More than 50 individuals and entities have shelled out at least $1 million apiece to big-money groups backing presidential candidates — with close to half of the big donors giving to a super PAC aligned with former Florida governor Jeb Bush.
With 15 months to go before Election Day, donors have already contributed $272.5 million to independent groups supporting the large Republican field, more than four times the $67 million raised through their official campaigns, according to a tally by The Washington Post.
In all, 58 million-dollar donors together were responsible for $120 million donated to GOP and Democratic super PACs by June 30 — more than 40 percent of the total amount raised by those groups.
Never before has so much money been donated by such a small number of people so early. The massive sums have empowered outside groups that face no contribution limits and are now serving as de facto arms of many campaigns.
“Clearly the action is with the super PACs and with people who can write seven-digit and bigger checks,” said Henry Barbour, a veteran GOP fundraiser based in Mississippi who is informally advising former Texas governor Rick Perry in his run. “It’s amazing, but a handful of people really can have a material impact on the race.”
Topping the list of mega-donors on the right is New York hedge-fund manager Robert Mercer, who donated $11 million to a super PAC aligned with Sen. Ted Cruz (R-Tex.). Houston private equity investor Toby Neugebauer gave $10 million to another Cruz super PAC. Kelcy Warren, a Dallas energy executive and the national finance chairman for Perry’s campaign, gave $6 million to two pro-Perry super PACs.
Half a dozen donors have made $5 million contributions to Republican hopefuls, including Florida car magnate Norman Braman, who is backing Sen. Marco Rubio of Florida; Dallas tech entrepreneur Darwin Deason, who is supporting Perry; and Wisconsin roofing billionaire Diane Hendricks, who is supporting Wisconsin Gov. Scott Walker.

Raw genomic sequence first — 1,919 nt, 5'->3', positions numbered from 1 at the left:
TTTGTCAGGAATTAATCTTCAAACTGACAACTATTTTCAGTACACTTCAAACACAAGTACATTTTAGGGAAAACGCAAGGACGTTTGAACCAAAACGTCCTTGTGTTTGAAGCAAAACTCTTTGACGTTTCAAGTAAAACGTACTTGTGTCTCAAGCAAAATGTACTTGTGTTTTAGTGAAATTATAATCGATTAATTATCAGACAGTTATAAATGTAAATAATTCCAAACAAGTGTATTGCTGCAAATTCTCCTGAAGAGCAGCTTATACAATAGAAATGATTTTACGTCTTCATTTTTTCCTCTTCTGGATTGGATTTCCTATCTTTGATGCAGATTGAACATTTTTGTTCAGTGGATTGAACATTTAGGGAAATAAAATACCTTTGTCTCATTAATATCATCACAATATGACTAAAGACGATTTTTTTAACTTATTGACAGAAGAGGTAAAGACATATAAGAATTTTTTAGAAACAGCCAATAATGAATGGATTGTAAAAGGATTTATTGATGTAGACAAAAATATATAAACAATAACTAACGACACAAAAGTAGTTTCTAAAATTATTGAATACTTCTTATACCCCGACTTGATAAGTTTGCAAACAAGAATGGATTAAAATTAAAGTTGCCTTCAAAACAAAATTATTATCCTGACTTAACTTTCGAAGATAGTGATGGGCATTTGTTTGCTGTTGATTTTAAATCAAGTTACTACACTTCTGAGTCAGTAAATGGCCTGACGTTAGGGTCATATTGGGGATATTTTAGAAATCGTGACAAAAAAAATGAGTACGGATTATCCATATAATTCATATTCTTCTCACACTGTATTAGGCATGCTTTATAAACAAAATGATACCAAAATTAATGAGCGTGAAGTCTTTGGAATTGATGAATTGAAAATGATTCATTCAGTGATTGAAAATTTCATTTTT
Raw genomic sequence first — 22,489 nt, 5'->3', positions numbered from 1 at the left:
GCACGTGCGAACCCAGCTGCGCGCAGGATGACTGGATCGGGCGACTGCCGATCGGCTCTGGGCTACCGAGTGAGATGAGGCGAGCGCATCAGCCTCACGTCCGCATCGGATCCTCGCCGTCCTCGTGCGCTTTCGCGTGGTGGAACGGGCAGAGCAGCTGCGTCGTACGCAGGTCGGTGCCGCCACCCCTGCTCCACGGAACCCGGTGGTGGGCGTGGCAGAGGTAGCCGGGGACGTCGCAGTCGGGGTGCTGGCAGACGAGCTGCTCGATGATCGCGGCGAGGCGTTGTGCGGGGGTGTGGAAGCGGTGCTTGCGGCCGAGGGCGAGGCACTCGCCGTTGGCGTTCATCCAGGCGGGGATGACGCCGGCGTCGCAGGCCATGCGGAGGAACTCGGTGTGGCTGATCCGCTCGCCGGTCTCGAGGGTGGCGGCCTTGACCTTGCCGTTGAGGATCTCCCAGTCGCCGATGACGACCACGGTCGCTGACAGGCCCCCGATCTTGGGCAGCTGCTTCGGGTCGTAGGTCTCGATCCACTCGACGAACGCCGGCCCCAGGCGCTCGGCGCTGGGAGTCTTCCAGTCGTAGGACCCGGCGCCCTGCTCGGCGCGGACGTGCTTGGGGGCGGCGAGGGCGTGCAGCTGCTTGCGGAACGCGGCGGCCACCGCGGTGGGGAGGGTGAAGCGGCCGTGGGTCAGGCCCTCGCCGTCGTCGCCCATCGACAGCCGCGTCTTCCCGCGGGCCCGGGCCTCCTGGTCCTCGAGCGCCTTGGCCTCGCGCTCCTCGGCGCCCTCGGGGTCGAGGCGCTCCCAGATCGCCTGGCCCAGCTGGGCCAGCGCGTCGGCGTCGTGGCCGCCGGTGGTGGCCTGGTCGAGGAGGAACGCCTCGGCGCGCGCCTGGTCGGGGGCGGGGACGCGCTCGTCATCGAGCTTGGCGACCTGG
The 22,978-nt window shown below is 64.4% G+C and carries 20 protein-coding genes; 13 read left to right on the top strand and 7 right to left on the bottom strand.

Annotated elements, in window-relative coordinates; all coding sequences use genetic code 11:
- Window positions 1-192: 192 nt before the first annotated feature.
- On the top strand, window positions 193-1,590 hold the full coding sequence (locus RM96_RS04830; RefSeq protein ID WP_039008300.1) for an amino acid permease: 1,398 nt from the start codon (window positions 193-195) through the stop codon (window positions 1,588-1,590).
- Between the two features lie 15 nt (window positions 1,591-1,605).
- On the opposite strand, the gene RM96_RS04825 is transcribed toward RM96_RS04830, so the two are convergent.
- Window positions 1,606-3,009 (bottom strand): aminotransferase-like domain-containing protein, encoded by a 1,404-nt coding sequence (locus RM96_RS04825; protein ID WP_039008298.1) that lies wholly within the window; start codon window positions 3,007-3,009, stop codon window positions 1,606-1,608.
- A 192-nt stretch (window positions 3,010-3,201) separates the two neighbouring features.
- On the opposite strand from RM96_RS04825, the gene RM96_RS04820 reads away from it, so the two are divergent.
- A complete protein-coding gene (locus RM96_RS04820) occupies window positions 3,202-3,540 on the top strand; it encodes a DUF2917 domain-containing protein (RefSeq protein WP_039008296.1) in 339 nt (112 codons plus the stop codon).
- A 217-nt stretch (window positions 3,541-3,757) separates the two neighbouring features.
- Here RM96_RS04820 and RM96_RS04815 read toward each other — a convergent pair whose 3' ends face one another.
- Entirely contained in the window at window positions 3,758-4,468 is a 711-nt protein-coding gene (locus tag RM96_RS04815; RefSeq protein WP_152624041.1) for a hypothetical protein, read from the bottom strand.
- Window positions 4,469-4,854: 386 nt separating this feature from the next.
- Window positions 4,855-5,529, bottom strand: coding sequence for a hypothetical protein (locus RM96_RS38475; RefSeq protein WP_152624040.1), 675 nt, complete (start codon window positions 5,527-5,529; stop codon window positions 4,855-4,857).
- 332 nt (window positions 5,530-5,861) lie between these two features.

While more money is flowing to Republican-allied PACs than to the official campaigns, the situation is the reverse on the Democratic side: 80 percent of the money raised to support Hillary Rodham Clinton and her rivals went directly to their campaigns.
Sen. Bernie Sanders of Vermont has said he does not want the support of a super PAC.
But Clinton is flanked by her own wealthy allies who have the means to pump tens of millions into independent groups on her behalf. Already, eight have given $1 million to Priorities USA Action, one of her allied super PACs, which raised $15.6 million in all. The big backers include hedge-fund investor George Soros, media executive Haim Saban and film director Steven Spielberg.
For the first time, nearly every presidential contender is backed by a deep-pocketed ally — and, in many cases, several. The groups are run by longtime advisers and former aides to the White House hopefuls, who have edged closer to their aligned super PACs than previous candidates dared.
“There is now a new norm in how presidential candidates will run for office,” said David Donnelly, president of Every Voice, a group that advocates reducing the influence of the wealthy on politics. “It’s not about how much support they get from voters in Iowa and New Hampshire as the first benchmark. It’s about how much they can direct to these huge super PACs.”